I recently read an article detailing how family dinners are back in vogue. Although study after study shows the benefits of family dinners, for most families on the go, it was difficult to attain. However, more and more, families are starting to once again realize the benefits of sitting down to share a meal together. And by sitting down, I mean gathering around a table, not all sitting in their respective seats in a car or on bleachers.
I think this is a great thing. To me, the reason behind why a family sits down to dinner together several nights a week is irrelevant. The article I read said that more families are eating together as a byproduct of the Recession—unemployment, smaller restaurant budgets, less kids’ activities are all cited as reasons. The intended point is that less money equals more meals at home (not to mention the health benefits, and long term effects on the kids such as better nutrition, better school performance, lower rates of drug use, etc).
But why not use these meals as a learning experience? After all, for most of us, our financial education begins at home. This comes into play particularly if a family is experiencing a reduction in income. Family meals are the perfect time to discuss what’s going on, answer questions the kids might have, as well as provide a lesson in home economics. For instance, during these meals, families can discuss:
- The cost of eating at home versus in a restaurant. Let’s say your family is eating hamburgers and French fries, with the whole meal prepared at home with ingredients purchased at the supermarket. Ask the kids how much they think the meal cost to prepare and then ask them how much they think it would have cost at a mid-priced restaurant. Compare the prices. Talk about why it costs less to make the meal at home. Explain why your budget needs the savings. Or, if you’re not on a strict budget but want to reduce your dining out budget, discuss with the kids what the family as a whole can do with the saved money (day at an amusement park or the zoo or a new game or toy, for example).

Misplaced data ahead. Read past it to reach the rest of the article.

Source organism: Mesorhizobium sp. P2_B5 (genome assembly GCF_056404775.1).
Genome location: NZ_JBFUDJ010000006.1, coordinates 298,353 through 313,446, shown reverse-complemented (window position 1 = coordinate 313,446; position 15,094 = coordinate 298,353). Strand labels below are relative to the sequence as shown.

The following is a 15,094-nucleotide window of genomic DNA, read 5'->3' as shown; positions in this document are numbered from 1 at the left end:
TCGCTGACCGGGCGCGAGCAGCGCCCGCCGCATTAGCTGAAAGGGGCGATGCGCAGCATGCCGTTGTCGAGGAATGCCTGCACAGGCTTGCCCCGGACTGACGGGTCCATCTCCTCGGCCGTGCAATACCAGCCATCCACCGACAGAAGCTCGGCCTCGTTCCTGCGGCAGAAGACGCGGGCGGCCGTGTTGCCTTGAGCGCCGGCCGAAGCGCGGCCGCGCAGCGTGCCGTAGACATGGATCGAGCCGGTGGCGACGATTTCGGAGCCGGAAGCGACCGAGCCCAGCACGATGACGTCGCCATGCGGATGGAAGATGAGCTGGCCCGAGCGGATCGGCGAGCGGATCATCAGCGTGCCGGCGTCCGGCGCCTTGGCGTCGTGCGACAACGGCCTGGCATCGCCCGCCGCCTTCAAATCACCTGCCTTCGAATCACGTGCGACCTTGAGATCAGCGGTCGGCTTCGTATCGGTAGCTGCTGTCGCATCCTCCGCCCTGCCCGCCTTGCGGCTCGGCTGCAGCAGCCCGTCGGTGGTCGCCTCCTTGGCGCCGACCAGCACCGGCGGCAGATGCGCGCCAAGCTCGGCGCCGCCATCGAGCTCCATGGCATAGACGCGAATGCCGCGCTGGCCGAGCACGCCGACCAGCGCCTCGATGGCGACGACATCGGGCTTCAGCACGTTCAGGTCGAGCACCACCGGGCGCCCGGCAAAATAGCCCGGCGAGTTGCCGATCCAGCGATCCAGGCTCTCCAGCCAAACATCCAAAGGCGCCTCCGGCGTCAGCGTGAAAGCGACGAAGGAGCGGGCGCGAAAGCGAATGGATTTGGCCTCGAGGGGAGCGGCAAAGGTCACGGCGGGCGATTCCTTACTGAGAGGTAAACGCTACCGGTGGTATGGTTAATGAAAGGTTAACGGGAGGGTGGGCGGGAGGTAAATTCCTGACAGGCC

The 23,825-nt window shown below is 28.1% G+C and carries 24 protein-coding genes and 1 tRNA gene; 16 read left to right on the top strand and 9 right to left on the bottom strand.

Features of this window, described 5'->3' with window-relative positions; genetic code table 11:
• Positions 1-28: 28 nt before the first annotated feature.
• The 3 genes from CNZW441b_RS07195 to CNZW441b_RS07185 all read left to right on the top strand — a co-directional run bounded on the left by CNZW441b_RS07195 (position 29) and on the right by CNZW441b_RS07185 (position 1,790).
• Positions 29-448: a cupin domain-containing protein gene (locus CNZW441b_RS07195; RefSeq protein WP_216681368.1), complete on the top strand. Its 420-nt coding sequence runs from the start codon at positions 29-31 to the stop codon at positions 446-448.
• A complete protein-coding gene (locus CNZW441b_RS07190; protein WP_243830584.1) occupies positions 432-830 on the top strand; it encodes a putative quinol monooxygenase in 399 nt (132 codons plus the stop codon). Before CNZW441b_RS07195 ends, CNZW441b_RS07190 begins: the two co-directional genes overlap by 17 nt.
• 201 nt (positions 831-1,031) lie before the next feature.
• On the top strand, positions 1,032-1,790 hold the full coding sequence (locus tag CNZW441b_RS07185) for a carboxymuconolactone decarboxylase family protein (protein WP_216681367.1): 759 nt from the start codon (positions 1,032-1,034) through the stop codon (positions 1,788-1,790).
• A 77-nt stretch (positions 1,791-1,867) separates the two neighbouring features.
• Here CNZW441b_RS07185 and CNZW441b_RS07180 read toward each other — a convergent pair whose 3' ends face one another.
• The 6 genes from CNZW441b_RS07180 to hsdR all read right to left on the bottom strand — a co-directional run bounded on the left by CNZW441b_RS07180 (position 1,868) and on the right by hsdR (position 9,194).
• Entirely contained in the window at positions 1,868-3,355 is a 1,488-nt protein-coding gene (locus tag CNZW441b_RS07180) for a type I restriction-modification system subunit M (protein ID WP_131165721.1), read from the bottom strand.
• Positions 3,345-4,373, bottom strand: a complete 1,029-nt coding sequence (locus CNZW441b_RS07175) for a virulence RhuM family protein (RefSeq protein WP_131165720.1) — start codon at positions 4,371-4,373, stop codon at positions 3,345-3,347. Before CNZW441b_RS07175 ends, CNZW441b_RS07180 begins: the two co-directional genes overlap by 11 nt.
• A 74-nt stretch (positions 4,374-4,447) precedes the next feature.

- Having a grocery budget. And how to maximize it. Talk to the kids about why it’s necessary to review what’s in the pantry and freezer before you go to the store. Share why you do (or don’t) use coupons and shop sales. Discuss stockpiling. Explain why you need to have a strict budget and why you can’t just grab whatever you see on the shelves anymore. You can even ask the kids for their input on what items they think they can do without and which ones they can’t. Including them in the process makes it less difficult. Kids can process more than we think they can, and sometimes in our efforts to protect and insulate them we leave them confused. Talking to them about the budget makes them feel included in the process which in turn makes it easier for them to handle the adjustment.
- Menu planning. Explain to your kids why you need to plan your meals carefully. Discuss how menu planning impacts the overall grocery budget, and how by menu planning meals and snacks, there might be some extra room in the budget for treats like a half gallon of ice cream or an additional bag of chips. Ask them for their input on what foods they’d like to eat. You can even use this an opportunity to come up with a way for creative menu planning. For instance, each family member is assigned a day of the week to pick that day’s meals. Talk about weekly meal themes (ex., the first week of the month is new foods week or the last week is Mexican food week). Try to make menu planning fun and interesting for your kids. This way, they won’t really notice the change in habits.
These suggestions should be adjusted based on the age of the kids in your home. Older kids might be more resistant and younger kids might not even notice. But that doesn’t mean you should stop trying to include them in the process.
And if the biggest impact you’ve made is creating some family memories, well, that’s okay, too.